Following a short wait, the closed door opened and a woman dressed in a chenille house robe with her hair up in curlers entered the dining area, apparently coming from a sleeping area. I say this because of the robe and the hair up in curlers and because she was yawning—she was also scratching her crotch, a motion that could have meant, but did not necessarily mean, that she had been sleeping.

While we awaited her arrival I asked my friend about the two barrels in the kitchen and he readily explained their purpose. I had suspected the worst, and he confirmed my fears. He told me that the barrels were filled from the burro-drawn cart bearing the giant barrel filled from the Rio Grande River. Two barrels were needed in the cafe—one to provide water for cooking and drinking and diverse other purposes while the sediments in the recently filled barrel were settling to the bottom, and at the appropriate time the proprietor would switch barrels.

My friend ordered blanquillos con chorizo y tortillas de harina—eggs with sausage and flour tortillas—but I stated that I had suddenly been afflicted with a stomach ache and a slight bout of nausea, and felt that I shouldn’t eat at such a late hour. He accepted my declination without comment, and consumed his breakfast with obvious gusto. Our friendship blossomed over the following years, but that was the only time we went across the river for breakfast. Other invitations followed, but I always managed to decline them.

In all the years that I worked on and lived in proximity to the border Texas shares with the state of Tamaulipas, Mexico, raw sewage flowed into the Rio Grande River at points all along its length, conditions that probably still exist. The little town of Las Flores sported open sewers that meandered their way through the town and spewed their contents into the river’s murky waters. That was then and this is now, and I cannot speak for the town’s sewage disposal system now—I haven’t been there for more than twenty-five years, but I can assure the reader that raw untreated sewage is still pouring into the river at various points along our border with Mexico.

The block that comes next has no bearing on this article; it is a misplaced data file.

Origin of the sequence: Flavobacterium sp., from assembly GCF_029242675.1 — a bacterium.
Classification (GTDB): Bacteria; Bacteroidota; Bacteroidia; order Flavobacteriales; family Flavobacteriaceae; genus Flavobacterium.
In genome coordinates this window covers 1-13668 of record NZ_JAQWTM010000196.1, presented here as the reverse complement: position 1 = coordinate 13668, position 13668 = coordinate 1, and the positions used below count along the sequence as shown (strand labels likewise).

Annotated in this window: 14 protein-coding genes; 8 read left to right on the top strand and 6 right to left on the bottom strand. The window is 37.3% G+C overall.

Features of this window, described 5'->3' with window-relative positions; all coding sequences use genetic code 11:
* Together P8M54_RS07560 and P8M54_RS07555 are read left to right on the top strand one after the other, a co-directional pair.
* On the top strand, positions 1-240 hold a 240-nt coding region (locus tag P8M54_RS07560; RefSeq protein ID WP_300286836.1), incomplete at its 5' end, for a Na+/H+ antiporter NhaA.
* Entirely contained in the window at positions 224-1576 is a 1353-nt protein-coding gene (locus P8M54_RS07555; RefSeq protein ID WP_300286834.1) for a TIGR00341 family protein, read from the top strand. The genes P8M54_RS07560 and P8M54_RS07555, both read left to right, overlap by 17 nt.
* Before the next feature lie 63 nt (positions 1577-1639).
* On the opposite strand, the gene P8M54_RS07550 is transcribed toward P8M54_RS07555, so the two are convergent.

Just as an afterthought—I lived with my family in Donna, Texas for twelve years before moving out of and far away from that city. Donna’s water supply came from the Rio Grande, pumped from there to an uncovered reservoir referred to locally as a settling pond, then from that point to a water-treatment plant before going into homes and restaurants in the city of Donna. As far as I know, that is still the system used in Donna. Let’s face it—Donna’s settling pond is the equivalent of the second barrel in that little café in Las Flores.

During the years I worked at the port of Progreso, the city of Nuevo Progreso just across the river in Mexico had several nice restaurants  with international cuisine, served on linen-covered tables with all the dishes and fine wines found in upscale restaurants across our nation. I am reasonably certain that their water supply came from some source other than a barrel on a donkey cart. Arturo’s Restaurant was one of the best, and my family and friends dined there frequently. I recommended it then and I would recommend it now were it not for the difficult times and dangers posed by the turmoil existing in Mexico, specifically the drug cartel wars and the government’s inability to control them and their murderous activities.